Meet the Filipino Counterpart of the American Egg Roll
Lumpia is a popular food all over the Philippines and other Asian countries, particularly Indonesia and Vietnam. The original lumpia recipe was introduced by Chinese immigrants.
Lumpia has many forms and variations. Because it has different fillings and wrappings, it also gained many nicknames; such as, Lumpiang Shanghai, Lumpiang Togue, Lumpiang Sariwa, Lumpiang Hubad, Lumpiang Ubod, Lumpiang Saging, and many more.
The best-tasting lumpia for me is the Lumpiang Ubod. It is known as a specialty food in Silay, Negros Occidental.
Try this recipe and you'll discover the exotic flavor of the cooked coconut tree core. Yes, the main ingredient is the core, or ubod. This is the softest part of the coconut tree. The coconut ubod is obtained by removing the leaves and outer barks of the tree. Ubod is considered a vegetable, and is also known as the ‘rich man's cabbage'.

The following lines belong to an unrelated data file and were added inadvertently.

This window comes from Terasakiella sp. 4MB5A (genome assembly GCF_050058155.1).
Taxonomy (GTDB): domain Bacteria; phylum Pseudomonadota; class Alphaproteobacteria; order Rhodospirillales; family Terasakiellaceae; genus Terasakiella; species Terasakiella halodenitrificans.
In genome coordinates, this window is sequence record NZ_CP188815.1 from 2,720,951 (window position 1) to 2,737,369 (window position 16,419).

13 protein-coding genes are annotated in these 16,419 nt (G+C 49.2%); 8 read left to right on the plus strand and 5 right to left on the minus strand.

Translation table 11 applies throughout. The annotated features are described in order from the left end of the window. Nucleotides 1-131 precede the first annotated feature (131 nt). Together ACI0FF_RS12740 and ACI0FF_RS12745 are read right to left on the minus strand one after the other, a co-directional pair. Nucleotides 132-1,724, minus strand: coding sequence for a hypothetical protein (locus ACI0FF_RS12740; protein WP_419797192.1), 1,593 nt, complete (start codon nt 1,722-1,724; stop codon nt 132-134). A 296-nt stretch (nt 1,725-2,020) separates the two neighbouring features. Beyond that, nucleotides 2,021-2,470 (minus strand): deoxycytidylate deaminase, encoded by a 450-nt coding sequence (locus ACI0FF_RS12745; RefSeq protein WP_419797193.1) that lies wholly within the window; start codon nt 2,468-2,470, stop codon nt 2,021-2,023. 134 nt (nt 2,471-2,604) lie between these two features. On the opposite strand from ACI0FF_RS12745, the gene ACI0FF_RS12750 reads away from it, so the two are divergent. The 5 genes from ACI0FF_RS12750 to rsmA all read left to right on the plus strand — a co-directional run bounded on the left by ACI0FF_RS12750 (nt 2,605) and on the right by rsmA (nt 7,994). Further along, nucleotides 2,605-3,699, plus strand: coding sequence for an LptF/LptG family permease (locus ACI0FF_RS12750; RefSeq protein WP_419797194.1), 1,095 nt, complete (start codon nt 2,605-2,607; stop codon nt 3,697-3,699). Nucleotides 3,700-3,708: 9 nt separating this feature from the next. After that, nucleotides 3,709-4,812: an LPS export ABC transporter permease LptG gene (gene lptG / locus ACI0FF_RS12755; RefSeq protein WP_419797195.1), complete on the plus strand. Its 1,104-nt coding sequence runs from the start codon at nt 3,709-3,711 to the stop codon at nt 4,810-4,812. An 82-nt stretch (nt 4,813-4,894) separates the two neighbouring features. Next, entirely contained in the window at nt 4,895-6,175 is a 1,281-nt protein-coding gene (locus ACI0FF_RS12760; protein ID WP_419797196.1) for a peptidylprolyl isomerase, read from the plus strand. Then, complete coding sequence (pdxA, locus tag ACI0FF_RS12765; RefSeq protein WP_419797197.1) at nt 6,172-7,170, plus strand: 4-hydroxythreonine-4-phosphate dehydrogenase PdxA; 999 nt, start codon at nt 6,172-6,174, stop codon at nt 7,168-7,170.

NOTE: You must prepare all the ingredients before you start cooking to avoid confusion.
In the wrapper's recipe, egg is the main ingredient. And as the cooked wrapper is soft and thin, just like the one used in the American egg rolls, I have always called the Lumpiang Ubod as the Philippine-style Egg Roll.
The World’s Best Lumpiang Ubod Recipe
Ingredients for Wrapper:
- 2 whole eggs
- 2 cups of cornstarch
- 2 cups of water
- 1 tablespoon of vegetable oil
Ingredients for Filling:
- ½ cup of vegetable oil
- 3 large cloves of garlic, finely minced
- 1 large onion, finely chopped
- ¼ kilogram of lean ground pork (boiled in 2 ½ cups of water, to make meat stock)